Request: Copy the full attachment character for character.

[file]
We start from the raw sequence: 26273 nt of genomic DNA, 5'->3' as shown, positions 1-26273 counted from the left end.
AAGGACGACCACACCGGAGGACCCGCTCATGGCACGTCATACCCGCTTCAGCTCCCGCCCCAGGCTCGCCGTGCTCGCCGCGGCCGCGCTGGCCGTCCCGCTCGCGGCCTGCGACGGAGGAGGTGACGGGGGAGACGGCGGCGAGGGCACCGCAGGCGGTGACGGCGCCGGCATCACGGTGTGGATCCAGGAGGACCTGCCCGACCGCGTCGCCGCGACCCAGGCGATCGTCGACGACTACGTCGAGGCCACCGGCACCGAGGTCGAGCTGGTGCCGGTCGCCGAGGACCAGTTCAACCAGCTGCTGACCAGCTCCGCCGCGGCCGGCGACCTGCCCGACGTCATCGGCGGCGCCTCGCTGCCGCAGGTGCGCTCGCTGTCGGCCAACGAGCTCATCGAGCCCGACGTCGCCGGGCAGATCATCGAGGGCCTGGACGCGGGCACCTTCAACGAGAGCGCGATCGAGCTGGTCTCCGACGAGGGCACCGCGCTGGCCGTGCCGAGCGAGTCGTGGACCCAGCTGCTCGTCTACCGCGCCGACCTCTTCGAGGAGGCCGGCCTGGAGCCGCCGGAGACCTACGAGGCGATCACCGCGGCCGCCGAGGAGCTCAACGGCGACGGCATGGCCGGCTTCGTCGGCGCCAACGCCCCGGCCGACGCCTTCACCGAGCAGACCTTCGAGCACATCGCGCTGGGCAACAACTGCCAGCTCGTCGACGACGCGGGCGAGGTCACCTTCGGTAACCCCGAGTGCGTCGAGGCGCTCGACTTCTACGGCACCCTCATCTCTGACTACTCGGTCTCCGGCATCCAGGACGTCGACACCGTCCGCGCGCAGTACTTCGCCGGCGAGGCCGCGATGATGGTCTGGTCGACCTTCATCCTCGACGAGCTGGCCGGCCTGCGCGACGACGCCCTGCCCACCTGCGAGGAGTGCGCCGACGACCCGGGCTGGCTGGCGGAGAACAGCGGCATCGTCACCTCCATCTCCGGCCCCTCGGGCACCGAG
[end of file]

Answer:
We start from the raw sequence: 26273 nt of genomic DNA, 5'->3' as shown, positions 1-26273 counted from the left end.
AAGGACGACCACACCGGAGGACCCGCTCATGGCACGTCATACCCGCTTCAGCTCCCGCCCCAGGCTCGCCGTGCTCGCCGCGGCCGCGCTGGCCGTCCCGCTCGCGGCCTGCGACGGAGGAGGTGACGGGGGAGACGGCGGCGAGGGCACCGCAGGCGGTGACGGCGCCGGCATCACGGTGTGGATCCAGGAGGACCTGCCCGACCGCGTCGCCGCGACCCAGGCGATCGTCGACGACTACGTCGAGGCCACCGGCACCGAGGTCGAGCTGGTGCCGGTCGCCGAGGACCAGTTCAACCAGCTGCTGACCAGCTCCGCCGCGGCCGGCGACCTGCCCGACGTCATCGGCGGCGCCTCGCTGCCGCAGGTGCGCTCGCTGTCGGCCAACGAGCTCATCGAGCCCGACGTCGCCGGGCAGATCATCGAGGGCCTGGACGCGGGCACCTTCAACGAGAGCGCGATCGAGCTGGTCTCCGACGAGGGCACCGCGCTGGCCGTGCCGAGCGAGTCGTGGACCCAGCTGCTCGTCTACCGCGCCGACCTCTTCGAGGAGGCCGGCCTGGAGCCGCCGGAGACCTACGAGGCGATCACCGCGGCCGCCGAGGAGCTCAACGGCGACGGCATGGCCGGCTTCGTCGGCGCCAACGCCCCGGCCGACGCCTTCACCGAGCAGACCTTCGAGCACATCGCGCTGGGCAACAACTGCCAGCTCGTCGACGACGCGGGCGAGGTCACCTTCGGTAACCCCGAGTGCGTCGAGGCGCTCGACTTCTACGGCACCCTCATCTCTGACTACTCGGTCTCCGGCATCCAGGACGTCGACACCGTCCGCGCGCAGTACTTCGCCGGCGAGGCCGCGATGATGGTCTGGTCGACCTTCATCCTCGACGAGCTGGCCGGCCTGCGCGACGACGCCCTGCCCACCTGCGAGGAGTGCGCCGACGACCCGGGCTGGCTGGCGGAGAACAGCGGCATCGTCACCTCCATCTCCGGCCCCTCGGGCACCGAG